Bring excitement and interest to your social studies with a unit on ancient civilizations.
The study of ancient civilizations is captivating and fascinating and can enrich any curriculum. Instilling an understanding of our human past is important because ancient civilizations have helped shape our who we are today. Begin your investigation by considering this question:
- What characteristics must a group of people exhibit in order to be considered civilized?
What Makes a Civilization?
V. Gordon Child developed a list of traits that help define the concept of civilization: A social group must have developed subsistence strategies (such as agriculture), obvious settlement patterns, stratified society, an economic system, literacy, organized government, as well as evidence of culture such as art, religion, and literature. So how do these characteristics influence the ways we teach lessons on Ancient Civilizations? Each of these aspects provide key areas to focus on. In any given grade level, you can center your lessons or unit around each of the key elements that comprise a civilization and then provide evidence of each in a given ancient society. I will focus this article on ideas involving the ancient Egyptians, but you can modify these ideas for use with any ancient civilization.
Ancient Egyptian Civilization:
I believe that prior to understanding civilizations, learners need to define culture. They should come up with a definition of what makes a culture. They give examples of various groups that exemplify those traits. Then they can work into understanding culture through the characteristics of civilization.
The ancient Egyptians settled along the Nile River and cultivated crops that thrived in their environment. They had a well-developed agricultural system. In fact, they had enough storable resources to sponser the building of the pyramids. In ancient times, food was often the basis of economy. Those who had more food were able to buy the labor of those who had less. For example, workers building the pyramids were paid in daily food and beer rations. Have your class explore the foods and resources used by the Egyptians. They will research how that food was used, cultivated, processed, stored and consumed. They can then present their findings to the class as a TV commercial or print ad.
Once a civilization has a storable and reliable food source, it can begin building a trade or economic system. The Egyptian economy relied on a barter system where grain was traded at a controlled, set price. Grain sacks were weighed to determine their value. This system led to strong economic stability, widespread trade relations, and the advent of a writing system. Have learners weigh out sacks of “grain” and then trade in a mock marketplace. After participating in this ancient economic simulation, have pupils write a few paragraphs describing the experience, comparing it to the economic system used today.
Egyptian hieroglyphs are fascinating. Interestingly enough, Egyptians wrote an abundance of poetry, literature, and myths describing the world around them. Early Egyptians developed a numeric system to document trade and economic interatctions. Learners can explore how Egyptians represented numeric quantity, and can compare this sytem to the one we use today. Next, have them develop a numeric system of their own using the foundations from the ancient Egyptian mathematical system. Role play is always fun, have students group up and become Egyptians. Each group will look to the Internet to find a story, poem, or ritual to act out. They will then recite the ancient texts, adding intonation to their performance. This would also be a great time to have them write a short poem describing their life as an Egyptian.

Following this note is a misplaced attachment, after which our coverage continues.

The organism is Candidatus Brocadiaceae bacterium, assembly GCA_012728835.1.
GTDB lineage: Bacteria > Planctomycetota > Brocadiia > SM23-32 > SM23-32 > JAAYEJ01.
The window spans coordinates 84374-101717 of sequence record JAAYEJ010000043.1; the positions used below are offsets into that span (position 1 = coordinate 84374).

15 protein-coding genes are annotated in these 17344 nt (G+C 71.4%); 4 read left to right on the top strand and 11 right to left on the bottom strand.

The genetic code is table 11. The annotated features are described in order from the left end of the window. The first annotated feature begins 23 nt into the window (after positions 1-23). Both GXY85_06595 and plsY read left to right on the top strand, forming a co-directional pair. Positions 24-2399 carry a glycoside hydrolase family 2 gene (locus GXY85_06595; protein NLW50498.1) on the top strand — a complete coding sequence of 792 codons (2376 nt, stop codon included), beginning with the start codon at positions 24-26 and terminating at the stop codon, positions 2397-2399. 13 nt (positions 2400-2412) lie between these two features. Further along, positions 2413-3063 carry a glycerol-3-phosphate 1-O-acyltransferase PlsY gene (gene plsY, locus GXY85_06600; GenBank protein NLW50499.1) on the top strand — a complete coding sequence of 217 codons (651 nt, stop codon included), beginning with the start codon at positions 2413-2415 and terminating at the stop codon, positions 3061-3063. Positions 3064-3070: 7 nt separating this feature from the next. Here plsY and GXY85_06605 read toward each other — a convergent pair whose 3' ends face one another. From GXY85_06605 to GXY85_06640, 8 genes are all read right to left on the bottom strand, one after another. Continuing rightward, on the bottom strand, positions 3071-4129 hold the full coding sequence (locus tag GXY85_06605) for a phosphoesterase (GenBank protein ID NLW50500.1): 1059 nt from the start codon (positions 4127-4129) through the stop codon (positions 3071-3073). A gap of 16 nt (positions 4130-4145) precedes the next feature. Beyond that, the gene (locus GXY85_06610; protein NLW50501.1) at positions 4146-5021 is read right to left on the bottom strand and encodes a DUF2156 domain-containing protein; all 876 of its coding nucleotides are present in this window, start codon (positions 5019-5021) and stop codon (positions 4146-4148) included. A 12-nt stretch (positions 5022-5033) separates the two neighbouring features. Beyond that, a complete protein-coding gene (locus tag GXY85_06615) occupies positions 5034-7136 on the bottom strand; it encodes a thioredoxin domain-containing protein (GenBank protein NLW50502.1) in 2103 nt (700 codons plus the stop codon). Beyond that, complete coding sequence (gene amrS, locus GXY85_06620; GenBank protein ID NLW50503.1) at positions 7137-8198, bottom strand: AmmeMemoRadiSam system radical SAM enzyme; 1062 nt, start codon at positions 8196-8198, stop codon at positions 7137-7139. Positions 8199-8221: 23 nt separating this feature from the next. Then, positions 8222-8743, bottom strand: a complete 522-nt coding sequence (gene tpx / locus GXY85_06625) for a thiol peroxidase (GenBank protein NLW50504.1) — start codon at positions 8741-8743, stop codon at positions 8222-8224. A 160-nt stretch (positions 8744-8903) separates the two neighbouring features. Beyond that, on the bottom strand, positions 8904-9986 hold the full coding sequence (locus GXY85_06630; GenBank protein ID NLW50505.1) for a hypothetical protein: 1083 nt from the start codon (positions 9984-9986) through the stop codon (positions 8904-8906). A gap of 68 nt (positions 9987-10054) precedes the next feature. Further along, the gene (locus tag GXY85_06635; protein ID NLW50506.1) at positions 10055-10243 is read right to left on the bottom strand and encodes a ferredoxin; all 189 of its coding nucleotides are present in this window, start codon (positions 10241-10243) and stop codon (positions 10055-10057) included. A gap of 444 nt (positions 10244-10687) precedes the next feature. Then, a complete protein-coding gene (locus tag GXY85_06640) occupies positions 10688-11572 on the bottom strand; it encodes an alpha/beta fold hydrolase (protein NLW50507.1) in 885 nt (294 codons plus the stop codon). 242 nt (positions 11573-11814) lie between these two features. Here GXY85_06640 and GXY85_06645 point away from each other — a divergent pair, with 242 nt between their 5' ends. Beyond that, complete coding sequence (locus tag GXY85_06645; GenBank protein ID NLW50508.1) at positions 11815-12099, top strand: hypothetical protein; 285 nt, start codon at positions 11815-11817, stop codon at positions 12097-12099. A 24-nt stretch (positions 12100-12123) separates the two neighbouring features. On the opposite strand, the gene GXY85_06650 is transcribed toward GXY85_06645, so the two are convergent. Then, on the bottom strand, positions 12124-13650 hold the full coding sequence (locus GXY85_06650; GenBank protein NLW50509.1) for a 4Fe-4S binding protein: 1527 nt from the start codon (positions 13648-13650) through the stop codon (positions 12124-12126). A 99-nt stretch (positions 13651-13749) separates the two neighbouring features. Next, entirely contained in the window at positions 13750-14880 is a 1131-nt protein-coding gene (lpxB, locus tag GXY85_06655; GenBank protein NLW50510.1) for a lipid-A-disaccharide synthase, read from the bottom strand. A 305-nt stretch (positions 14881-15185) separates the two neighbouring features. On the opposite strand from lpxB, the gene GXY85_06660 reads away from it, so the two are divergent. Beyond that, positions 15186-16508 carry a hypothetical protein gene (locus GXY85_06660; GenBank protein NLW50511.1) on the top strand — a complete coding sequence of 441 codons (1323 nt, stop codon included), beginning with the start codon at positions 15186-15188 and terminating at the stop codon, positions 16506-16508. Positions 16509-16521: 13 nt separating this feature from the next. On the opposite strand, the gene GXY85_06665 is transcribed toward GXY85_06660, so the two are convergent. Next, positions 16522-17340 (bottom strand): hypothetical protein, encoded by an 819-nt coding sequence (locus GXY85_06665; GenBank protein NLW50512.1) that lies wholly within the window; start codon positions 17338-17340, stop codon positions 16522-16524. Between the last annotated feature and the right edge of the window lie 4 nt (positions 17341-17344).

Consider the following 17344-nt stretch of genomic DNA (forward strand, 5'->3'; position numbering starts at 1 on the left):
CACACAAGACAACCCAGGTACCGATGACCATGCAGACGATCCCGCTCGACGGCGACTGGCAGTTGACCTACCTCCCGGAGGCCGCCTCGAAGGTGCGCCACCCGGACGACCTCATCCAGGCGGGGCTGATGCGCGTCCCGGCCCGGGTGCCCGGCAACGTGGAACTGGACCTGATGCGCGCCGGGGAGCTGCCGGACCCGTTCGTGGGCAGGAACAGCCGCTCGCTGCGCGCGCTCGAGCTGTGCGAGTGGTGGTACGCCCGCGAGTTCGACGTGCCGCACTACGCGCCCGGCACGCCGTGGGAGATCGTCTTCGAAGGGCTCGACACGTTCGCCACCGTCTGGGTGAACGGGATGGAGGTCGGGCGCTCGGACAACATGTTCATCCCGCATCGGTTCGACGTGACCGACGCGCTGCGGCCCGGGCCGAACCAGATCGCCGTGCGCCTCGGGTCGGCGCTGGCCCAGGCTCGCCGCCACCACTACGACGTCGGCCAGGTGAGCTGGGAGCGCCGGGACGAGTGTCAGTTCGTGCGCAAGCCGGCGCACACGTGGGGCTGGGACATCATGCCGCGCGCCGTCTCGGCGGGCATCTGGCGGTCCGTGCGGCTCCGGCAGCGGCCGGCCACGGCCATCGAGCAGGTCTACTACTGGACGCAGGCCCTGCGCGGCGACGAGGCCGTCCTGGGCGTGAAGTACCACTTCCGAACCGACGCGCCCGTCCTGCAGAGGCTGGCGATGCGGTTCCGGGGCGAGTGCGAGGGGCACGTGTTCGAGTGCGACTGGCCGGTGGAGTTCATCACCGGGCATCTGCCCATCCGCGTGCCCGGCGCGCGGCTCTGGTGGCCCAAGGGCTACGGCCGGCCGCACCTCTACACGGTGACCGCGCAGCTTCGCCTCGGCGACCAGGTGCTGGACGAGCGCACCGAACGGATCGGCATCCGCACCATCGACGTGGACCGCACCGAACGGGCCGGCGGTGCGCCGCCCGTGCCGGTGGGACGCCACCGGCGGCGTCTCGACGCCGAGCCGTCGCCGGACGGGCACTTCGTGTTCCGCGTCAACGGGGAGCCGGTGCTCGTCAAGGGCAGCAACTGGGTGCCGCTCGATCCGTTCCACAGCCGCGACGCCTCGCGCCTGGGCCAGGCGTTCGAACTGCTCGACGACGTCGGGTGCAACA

This is a tricky topic. Egyptian government and religion were intricately tied together. It centered around the pharoah who was considered to be a god and a man. They had hundreds of gods that were involved in every aspect of daily life, meaning that the religious and the social system were intertwined. How and what you cover with regard to government and religion will depend on the nature and age of your class. You can have each child choose one Egyptian god to research, they will locate information regarding the god’s powers, interactions with nature, interactions with man, relationship to other gods, and how they think that god influenced law, government, and daily life. The end result can be an informational essay accompanied by a well-developed comic strip which shows the impact of this god.
Egyptian religion had a major influence on Egyptian art. Egyptians believed, as do many West African cultures do, in sympathetic magic. This means that drawings, hieroglyphs, and art were considered to be magically potent or alive. Have learners view a variety of Egyptian artifacts. Each pupil (or small group) chooses one art or craft to research. They will need to determine if their art form was considered religious, its symbolism, and if any gods were associated with it. They’ll use their findings for an oral or written presentation. Tip: I like to have learners take notes while others give presentations. I also award points to kids who participate by asking the presenter questions.
As a last idea, it's fun to build ancient civilizations out of recycled materials. You can assign groups a given civilization, and then it’s up to them to research and create a miniature representation of architectural accomplishment from that civilization. However, this can take time and resources that may not be available. Another option is to look online to find downloadable programs that allow learners to either travel through an ancient civilization in real time, or to make a virtual civilization.
However you decide to approach your study of ancient civilizations, enhance the learning experience with a variety of creative activities that will reinforce unique aspects of the culture.